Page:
It was going to be a challenge to forget myself on the one day that is kind of centered on me but I was willing to take a stab at it. It had to be better than dehydrating myself via tears.
I woke up the next morning and was wished a happy birthday by each of my beautiful children. I had a phone full of sweet texts, the first of which said, "Have a glorious day with the Lord!" God was driving His point home.
My mom called and sang to me and offered to take me and the kids to lunch, "...unless you get a better offer." What better offer could I have than to have lunch with the person responsible for me having this birthday in the first place? I chose a place the kids adore and we all had a wonderful time. We followed that up with a visit to a local nursery so I could pick out a plant I wanted for my porch.
The rest of the day was full of phone calls, hugs, cards, emails, Facebook notifications and texts all from people who stopped long enough in their busy days to wish me a happy birthday and tell me how much they love me. Each one of my brothers called and sang to me. After dinner, every person at the table honored me.
By the end of my birthday I once again felt overwhelmed by how good my life is and how blessed I am to be surrounded by so many people who care about me and love me very much. I went to bed content, peaceful, grateful, humble and a tad bit wiser.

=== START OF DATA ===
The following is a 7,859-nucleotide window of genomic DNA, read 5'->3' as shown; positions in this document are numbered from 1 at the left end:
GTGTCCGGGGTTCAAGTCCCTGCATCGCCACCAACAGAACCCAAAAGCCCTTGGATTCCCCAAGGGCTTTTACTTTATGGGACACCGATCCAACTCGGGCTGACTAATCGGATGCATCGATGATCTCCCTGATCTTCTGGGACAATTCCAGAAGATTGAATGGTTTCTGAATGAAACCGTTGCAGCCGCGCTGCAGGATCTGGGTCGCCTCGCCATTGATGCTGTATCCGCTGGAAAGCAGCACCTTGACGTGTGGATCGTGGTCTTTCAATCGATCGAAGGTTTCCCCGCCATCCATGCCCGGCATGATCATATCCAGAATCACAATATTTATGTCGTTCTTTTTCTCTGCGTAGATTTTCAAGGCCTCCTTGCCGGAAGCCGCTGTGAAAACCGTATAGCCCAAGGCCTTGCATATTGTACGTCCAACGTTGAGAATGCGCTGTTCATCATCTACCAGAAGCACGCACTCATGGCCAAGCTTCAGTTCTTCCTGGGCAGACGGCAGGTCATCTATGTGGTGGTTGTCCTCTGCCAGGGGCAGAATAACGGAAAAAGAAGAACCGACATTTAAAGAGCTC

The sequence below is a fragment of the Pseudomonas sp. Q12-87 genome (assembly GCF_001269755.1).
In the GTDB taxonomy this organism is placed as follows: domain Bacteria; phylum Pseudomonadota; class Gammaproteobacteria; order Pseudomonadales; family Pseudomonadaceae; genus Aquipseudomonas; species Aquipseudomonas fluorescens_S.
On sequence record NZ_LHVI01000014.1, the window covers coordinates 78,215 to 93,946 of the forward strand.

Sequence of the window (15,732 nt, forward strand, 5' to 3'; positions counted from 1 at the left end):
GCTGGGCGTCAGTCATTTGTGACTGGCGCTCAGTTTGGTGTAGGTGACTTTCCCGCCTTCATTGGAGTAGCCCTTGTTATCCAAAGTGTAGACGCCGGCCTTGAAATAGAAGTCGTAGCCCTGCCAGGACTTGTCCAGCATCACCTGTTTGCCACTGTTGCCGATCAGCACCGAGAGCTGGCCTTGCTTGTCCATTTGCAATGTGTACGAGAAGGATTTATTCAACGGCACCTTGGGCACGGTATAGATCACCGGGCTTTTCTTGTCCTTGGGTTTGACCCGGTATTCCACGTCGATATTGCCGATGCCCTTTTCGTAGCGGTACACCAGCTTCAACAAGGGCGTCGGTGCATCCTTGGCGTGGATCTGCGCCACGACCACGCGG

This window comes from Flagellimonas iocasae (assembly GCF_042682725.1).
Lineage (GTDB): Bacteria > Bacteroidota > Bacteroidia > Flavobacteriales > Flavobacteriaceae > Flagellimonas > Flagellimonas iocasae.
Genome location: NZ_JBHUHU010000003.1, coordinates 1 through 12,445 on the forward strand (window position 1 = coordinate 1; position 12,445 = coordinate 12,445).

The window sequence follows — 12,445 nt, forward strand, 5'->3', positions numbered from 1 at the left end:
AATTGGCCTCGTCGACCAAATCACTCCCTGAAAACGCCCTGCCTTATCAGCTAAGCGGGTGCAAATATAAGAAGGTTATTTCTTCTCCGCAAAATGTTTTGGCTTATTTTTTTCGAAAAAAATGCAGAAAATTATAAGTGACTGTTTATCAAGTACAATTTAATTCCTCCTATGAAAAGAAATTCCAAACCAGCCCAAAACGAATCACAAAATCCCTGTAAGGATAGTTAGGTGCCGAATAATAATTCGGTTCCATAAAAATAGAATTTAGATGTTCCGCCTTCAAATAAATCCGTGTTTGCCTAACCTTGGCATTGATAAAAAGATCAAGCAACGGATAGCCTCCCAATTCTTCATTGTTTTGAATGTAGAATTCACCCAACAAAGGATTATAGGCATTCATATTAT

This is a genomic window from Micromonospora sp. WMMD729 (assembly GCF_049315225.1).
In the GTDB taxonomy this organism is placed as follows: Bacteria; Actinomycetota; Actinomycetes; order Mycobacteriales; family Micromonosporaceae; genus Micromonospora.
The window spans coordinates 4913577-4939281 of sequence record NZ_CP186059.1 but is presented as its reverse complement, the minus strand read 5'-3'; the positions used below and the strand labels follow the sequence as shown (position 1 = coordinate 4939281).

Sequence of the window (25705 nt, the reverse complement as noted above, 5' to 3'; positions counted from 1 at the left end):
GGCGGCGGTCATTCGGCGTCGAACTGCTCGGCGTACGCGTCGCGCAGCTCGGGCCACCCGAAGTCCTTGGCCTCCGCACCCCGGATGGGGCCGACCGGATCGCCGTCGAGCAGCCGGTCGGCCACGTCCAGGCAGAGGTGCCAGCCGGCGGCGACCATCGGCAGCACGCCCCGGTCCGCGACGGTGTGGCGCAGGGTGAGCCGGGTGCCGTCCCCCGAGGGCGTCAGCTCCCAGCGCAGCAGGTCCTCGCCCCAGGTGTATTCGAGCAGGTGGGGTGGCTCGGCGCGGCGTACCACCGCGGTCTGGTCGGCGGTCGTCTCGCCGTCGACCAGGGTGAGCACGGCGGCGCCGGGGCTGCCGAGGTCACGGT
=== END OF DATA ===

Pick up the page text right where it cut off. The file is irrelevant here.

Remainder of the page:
Here are some things I learned:
Lunch invitations do not equal love.
It is normal every once in awhile to feel like nobody likes you.
It is not okay to believe those feelings.
Feelings are just that, feelings, they are most certainly not facts.
With age, comes the ability to do a little self-analyzing and lose a little bit of self for the sake of your own greater good.
I am loved, very, very loved by lots and lots of people, most important of all God.
If God was the only one who loved me that would be enough, but it sure is nice of Him not to make that the case.
Do you see my face up there? Do I look sad or depressed or lonely? That right there is a picture of the
face of a woman who is confident, happy, and loved. That was exactly how I felt that night that I turned 40 and at 41 I expect to feel no different.